Chapter 7 _ Evolution and the Fossil Record

Chapter 7 _ Evolution and the Fossil Record - Chapter 7...

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Chapter 7 – Evolution and the Fossil Record Very little of what is known about life would make sense in any context other than that of organic evolution It is important to remember however that organic evolution doesn’t encompass every kind of biological change The term refers ONLY to changes in populations, which consists of groups and individuals that live together and belong to the same species Adaptations Each organism on our planet functions in its own particular circumstance o Ex) cats have evolved to have sharp fangs at the front of their mouths for killing prey and bladelike molars at the back to slice meat o Plants also differ in their ways of life depending on where they live These specialized features of animals and plants that perform one or more useful functions are known as ADAPTATIONS Each individual organism possessed many adaptations that function together to equip it for its particular way of life It is now widely acknowledged that the features now recognized as adaptations are not perfect and this comes mainly as a result of the species’ evolutionary heritage In other words, a species might develop a useful new feature with which to perform a function, but the evolution of the feature will sometimes be constrained by the structure of the ancestral organism The business of evolution is and always has been REMODELLING RATHER THAN NEW CONSTRUCTION Looking at teeth gives a good example of the fact that evolution is a remodeling process o The teeth of mammals serve difference functions in different species but the nonetheless have a common “ground plan” or fundamental biological architecture o Common ground plans suggest common origins, and they are one of the many pieces of evidence indicating that groups of species of the modern world have a common evolutionary heritage Charles Darwin’s Contribution Through his observations, Darwin became convinced of the workings of evolution Darwin was surprised to fins South America inhabited by animals that differed substantially from those in Europe, Asia, and Africa He found different species of birds as well as the sloth and armadillo species In south America Darwin began to dig up fossil remains of extinct giant relatives of the living forms and he wondered why all the south American birds and sloth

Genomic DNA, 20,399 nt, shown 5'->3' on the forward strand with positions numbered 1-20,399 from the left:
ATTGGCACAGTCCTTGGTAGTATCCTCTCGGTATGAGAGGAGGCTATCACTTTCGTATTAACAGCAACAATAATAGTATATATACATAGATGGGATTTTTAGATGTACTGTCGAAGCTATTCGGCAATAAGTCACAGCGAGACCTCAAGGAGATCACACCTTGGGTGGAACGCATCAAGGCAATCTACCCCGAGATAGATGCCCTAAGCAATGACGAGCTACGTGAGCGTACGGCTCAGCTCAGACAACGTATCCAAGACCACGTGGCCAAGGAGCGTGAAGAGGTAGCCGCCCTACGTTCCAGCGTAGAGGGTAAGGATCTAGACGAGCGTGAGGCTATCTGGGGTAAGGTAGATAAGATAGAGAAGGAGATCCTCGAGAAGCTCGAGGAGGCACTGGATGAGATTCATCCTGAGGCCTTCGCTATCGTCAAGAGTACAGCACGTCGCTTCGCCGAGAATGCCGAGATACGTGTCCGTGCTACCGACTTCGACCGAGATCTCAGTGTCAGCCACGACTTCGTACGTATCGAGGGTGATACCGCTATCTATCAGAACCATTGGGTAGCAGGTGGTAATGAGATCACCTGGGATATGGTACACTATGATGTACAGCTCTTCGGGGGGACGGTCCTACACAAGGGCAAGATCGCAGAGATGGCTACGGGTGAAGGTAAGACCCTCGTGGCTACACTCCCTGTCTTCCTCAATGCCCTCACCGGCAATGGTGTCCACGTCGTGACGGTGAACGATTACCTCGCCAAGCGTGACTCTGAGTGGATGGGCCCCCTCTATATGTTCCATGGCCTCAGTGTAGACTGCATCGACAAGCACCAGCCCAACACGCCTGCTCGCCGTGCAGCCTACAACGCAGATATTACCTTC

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and armadillo families were found nowhere but in the Americas He also found that different species lived on different sides of the Isthmus of Panama despite the fact that it is a rather narrow neck of land Darwin’s most striking observations concerned life forms on oceanic islands. He found that no small island situated more than 5000 kilometers from a continent or from a larder islands was inhabited by frogs, toads, or land mammals unless they had been introduced by humans o The only mammals native to such islands were bats which could originally have flown there o So this observation led Darwin to suspect that SPECIES COULD
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This note was uploaded on 12/05/2011 for the course BIO 211 taught by Professor Jessica during the Spring '11 term at University of Toronto.

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Chapter 7 _ Evolution and the Fossil Record - Chapter 7...

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